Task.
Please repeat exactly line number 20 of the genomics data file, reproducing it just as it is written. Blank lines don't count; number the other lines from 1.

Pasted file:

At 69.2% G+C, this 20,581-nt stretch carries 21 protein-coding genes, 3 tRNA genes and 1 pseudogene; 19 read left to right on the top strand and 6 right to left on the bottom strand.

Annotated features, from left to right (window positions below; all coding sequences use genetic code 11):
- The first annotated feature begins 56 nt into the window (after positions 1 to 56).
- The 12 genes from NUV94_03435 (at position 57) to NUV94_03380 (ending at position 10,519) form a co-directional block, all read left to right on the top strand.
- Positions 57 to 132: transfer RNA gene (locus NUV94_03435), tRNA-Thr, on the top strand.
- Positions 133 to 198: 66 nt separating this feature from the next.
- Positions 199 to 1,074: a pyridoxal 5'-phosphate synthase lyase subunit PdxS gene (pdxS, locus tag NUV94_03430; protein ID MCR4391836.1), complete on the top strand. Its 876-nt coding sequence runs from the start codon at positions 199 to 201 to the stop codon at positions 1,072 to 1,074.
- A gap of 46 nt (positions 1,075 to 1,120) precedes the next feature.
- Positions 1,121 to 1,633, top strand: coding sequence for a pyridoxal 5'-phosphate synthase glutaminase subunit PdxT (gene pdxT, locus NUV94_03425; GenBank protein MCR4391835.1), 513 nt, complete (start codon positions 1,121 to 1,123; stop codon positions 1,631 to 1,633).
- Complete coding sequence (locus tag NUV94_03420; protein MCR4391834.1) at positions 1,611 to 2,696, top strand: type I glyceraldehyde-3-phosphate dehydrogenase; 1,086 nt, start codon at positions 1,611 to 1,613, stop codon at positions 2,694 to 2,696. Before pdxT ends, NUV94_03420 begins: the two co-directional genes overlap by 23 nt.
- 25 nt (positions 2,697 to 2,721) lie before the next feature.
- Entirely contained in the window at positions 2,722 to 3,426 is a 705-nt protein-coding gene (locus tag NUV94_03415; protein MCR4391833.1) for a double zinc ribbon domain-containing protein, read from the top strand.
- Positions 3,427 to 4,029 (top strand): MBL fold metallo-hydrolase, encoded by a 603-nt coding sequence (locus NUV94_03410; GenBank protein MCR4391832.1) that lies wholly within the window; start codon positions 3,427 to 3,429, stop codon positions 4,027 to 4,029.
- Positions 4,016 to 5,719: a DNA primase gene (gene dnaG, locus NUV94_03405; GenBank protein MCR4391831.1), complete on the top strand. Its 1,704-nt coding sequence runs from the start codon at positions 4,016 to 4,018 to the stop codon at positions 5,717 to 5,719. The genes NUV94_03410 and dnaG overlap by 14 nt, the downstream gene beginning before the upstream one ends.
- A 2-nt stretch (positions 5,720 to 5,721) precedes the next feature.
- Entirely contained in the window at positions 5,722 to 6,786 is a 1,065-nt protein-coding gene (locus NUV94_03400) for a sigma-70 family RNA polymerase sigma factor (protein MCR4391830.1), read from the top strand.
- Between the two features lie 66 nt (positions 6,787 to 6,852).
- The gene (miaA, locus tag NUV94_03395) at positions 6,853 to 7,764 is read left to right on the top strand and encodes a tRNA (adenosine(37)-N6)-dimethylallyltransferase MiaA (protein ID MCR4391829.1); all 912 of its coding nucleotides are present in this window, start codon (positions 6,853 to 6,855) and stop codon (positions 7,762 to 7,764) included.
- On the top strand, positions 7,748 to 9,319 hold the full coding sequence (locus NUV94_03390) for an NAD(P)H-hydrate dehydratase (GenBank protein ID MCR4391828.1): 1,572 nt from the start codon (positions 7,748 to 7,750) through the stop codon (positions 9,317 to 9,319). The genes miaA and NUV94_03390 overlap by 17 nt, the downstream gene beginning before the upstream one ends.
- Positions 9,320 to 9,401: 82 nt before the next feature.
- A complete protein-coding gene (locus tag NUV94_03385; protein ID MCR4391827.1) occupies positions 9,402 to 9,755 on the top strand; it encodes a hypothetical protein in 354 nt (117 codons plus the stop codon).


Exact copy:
- Positions 9,320 to 9,401: 82 nt before the next feature.